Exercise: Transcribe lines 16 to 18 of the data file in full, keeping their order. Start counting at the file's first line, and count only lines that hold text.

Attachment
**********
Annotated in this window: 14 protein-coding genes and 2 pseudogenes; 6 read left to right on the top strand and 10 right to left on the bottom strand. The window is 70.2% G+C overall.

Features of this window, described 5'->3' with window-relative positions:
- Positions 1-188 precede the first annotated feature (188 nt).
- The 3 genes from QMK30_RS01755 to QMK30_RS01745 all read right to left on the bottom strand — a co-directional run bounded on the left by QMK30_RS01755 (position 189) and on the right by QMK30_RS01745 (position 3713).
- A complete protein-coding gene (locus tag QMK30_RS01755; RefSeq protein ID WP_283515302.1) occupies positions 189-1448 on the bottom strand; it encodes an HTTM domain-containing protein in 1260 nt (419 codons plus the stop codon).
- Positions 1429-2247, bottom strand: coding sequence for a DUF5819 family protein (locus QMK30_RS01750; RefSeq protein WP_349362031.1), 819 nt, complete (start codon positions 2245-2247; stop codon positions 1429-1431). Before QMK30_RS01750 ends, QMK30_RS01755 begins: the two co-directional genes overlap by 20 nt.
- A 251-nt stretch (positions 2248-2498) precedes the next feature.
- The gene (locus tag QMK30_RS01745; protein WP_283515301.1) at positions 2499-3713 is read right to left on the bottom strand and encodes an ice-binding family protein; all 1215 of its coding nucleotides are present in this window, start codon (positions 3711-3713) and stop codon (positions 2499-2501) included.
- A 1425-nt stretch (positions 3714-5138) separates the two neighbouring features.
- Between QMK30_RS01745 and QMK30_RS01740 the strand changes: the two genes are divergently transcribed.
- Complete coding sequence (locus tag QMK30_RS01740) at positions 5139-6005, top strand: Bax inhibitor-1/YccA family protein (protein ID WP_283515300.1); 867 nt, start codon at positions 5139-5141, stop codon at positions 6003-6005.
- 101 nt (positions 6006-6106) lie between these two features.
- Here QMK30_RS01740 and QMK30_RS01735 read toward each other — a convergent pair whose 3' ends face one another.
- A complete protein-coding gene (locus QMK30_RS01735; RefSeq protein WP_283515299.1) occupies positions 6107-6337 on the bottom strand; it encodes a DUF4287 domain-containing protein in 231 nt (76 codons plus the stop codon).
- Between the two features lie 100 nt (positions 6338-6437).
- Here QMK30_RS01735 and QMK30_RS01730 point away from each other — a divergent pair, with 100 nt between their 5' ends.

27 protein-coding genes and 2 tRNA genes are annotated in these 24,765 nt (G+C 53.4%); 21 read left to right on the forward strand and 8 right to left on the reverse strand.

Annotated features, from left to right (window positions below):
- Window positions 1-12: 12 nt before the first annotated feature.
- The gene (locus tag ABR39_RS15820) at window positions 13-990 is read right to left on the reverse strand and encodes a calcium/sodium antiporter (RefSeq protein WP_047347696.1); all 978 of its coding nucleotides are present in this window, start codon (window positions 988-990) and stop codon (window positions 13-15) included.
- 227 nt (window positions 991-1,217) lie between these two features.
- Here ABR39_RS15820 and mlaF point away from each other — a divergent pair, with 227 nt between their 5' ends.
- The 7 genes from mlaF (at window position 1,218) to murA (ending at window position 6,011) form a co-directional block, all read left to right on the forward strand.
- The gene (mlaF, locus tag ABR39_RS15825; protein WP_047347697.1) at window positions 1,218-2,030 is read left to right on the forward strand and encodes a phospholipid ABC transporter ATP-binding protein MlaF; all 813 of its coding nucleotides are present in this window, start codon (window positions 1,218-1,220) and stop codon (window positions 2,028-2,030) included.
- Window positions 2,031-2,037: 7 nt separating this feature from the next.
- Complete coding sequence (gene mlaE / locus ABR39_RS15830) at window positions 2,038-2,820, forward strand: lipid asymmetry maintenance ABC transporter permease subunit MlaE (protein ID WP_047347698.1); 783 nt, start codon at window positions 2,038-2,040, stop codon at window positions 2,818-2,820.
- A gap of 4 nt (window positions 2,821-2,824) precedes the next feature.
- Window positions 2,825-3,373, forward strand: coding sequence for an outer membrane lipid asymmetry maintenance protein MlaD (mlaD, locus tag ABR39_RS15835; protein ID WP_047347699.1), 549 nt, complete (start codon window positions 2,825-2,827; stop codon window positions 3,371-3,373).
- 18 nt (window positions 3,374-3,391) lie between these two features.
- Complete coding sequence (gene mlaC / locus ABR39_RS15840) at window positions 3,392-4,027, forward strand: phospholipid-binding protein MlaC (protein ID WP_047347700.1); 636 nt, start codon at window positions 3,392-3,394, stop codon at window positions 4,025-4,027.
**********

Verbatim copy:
- Here QMK30_RS01735 and QMK30_RS01730 point away from each other — a divergent pair, with 100 nt between their 5' ends.

27 protein-coding genes and 2 tRNA genes are annotated in these 24,765 nt (G+C 53.4%); 21 read left to right on the forward strand and 8 right to left on the reverse strand.

Annotated features, from left to right (window positions below):